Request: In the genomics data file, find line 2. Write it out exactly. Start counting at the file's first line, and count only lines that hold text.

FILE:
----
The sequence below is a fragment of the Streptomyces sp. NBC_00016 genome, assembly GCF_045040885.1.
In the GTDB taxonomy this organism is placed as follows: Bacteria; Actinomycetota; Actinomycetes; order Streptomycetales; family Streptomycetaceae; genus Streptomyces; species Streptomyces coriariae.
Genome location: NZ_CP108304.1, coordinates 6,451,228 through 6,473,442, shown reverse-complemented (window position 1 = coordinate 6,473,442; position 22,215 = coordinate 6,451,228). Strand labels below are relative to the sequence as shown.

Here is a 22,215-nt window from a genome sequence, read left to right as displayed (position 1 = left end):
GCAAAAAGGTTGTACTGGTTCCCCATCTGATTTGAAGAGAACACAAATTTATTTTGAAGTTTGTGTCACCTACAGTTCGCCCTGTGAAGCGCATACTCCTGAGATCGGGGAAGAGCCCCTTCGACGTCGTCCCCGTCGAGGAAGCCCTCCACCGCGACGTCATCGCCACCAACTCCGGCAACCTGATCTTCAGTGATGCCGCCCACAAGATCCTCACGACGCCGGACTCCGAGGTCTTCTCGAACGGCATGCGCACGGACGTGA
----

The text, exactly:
In the GTDB taxonomy this organism is placed as follows: Bacteria; Actinomycetota; Actinomycetes; order Streptomycetales; family Streptomycetaceae; genus Streptomyces; species Streptomyces coriariae.